It only takes a virus to change the world as we know it. We are living historical times: pandemical times. And while the authorities focus on the coronavirus during these days, another virus — which erupted a long time ago — is running for the “pandemic” title. The most common symptom is hatred but curiously enough, it doesn’t affect the host. Instead, it affects minorities, such as African American people.
The coronavirus crisis will pass; we don’t know when, but it will. As for racism, we still have to work on that. The problem with it is that it comes and goes, and has recently reached a new peak through George Floyd‘s case. Suspected of passing a counterfeit $20 bill, the 46-year-old black man died after Derek Chauvin, a white police officer, pressed his knee to the victim’s neck for almost nine minutes. The way he passed away rekindled in people a desire to fight racism again via manifestations that were taken out to the streets. The protests were initially peaceful but they quickly transformed into something violent. More than 100 cities hosted such protests.
Some of these events have moved online, on social media. Using these platforms, brands decided to join the initiative and show their support for such communities. Ben & Jerry’s wants to bring #JusticeForFloyd via Twitter by reminding people of the Brown – Wilson case. “In the wake of Ferguson, we felt compelled to support the #BlackLivesMatter movement. We’re heartbroken those words are just as relevant today,” says the brand on its Twitter page.
Nike is yet another player that stands up to racism. In light of the recent events, the brand has decided to move its protest online. Known for its “Just Do It” tagline, the sportswear company is switching its motto to “Don’t Do It” as a plea to people not to overlook these acts of racism. The campaign is made with the help of Wieden + Kennedy Portland agency and took the form of a video.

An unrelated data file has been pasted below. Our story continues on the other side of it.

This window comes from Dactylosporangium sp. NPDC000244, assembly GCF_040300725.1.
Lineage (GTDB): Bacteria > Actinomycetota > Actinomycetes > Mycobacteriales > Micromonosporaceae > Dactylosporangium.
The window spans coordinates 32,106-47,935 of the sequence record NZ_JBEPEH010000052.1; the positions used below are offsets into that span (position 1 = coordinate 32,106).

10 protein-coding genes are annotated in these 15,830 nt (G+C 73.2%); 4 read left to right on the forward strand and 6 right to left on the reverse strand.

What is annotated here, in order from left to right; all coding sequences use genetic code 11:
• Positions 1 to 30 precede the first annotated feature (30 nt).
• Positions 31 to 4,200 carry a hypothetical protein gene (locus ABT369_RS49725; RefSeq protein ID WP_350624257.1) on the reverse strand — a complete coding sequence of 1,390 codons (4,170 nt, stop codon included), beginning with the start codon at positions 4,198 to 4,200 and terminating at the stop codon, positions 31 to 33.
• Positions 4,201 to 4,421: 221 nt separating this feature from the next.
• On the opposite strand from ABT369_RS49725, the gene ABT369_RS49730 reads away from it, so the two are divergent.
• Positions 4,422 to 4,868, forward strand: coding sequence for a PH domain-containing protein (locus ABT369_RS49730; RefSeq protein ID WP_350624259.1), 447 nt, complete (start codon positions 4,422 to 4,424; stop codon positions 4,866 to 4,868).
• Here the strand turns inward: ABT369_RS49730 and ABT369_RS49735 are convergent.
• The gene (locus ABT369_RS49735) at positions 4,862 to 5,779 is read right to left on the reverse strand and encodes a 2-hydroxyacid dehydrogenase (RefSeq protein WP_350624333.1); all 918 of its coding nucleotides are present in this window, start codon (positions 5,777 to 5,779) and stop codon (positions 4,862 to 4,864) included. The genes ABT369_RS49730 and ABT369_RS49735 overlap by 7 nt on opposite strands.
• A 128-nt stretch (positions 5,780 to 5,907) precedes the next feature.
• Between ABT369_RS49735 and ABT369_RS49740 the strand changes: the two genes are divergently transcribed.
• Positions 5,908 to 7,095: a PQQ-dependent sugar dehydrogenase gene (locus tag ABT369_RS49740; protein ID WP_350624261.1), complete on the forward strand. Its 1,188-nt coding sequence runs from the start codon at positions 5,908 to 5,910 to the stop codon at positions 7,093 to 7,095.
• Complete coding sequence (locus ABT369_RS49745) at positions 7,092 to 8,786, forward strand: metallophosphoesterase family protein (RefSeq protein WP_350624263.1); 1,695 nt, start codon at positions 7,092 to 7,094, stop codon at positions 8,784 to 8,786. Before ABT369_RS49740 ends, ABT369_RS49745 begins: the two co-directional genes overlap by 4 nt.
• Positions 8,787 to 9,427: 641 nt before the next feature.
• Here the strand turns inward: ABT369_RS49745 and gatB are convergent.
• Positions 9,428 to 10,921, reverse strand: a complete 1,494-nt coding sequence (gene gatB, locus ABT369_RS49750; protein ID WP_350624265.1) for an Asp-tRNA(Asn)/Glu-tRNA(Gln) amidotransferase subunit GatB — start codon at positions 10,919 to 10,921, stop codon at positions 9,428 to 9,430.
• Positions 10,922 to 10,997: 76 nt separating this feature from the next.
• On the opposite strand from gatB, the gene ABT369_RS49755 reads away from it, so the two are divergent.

The short film is simple and displays messages written in white on a black background. Nike’s message reads: “For once, Don’t Do It. Don’t pretend there’s not a problem in America. Don’t turn your back on racism. Don’t accept innocent lives being taken from us. Don’t make any more excuses. Don’t think this doesn’t affect you. Don’t sit back and be silent. Don’t think you can’t be part of the change. Let’s all be part of the change.”
“Nike has a long history of standing against bigotry, hatred, and inequality in all forms,” Nike said to CNN. “We hope that by sharing this film we can serve as a catalyst to inspire action against a deep issue in our society and encourage people to help shape a better future.”
The ad touched so many lives already: Hours after its publication, the video went viral with 35,000 retweets and two million views. Even Adidas, one of Nike’s biggest competitors, put its pride aside and retweeted the ad, saying: “Together is how we move forward. Together is how we make change.”
What’s more important is that Nike really reached to its customers’ hearts based on what values are important to them, as American Nike fans are more likely than the average consumer to support Black Lives Matter, according to fresh research from Glocalities.
“The alignment of a brand with customers’ values proves not only to be profitable in the long run but also to echo the values and principles of its primary customer base. Reaching clients’ hearts and touching their fine strings yields long term results, while staying authentic to the brand and the priorities of its client base,” says Martin Schiere, speaker at last year’s REBELS AND RULERS conference, in a recent Glocalities report.
Schiere also told us about the values that define Nike consumers and that make the ad very suitable for its audience: “Consistency and self-persuasion. The ad makes good use of both these persuasion tactics. By playing with the slogan that Nike uses very consistently, they actually strengthen it. Playing with slogan and brand images is what you see a lot in communication these days as it catches consumers’ attention and makes them think — it stimulates engagement with the ad. The ad also makes good use of self-persuasion: Challenge yourself, don’t think you cannot be part of the change.”
Agency: Wieden + Kennedy Portland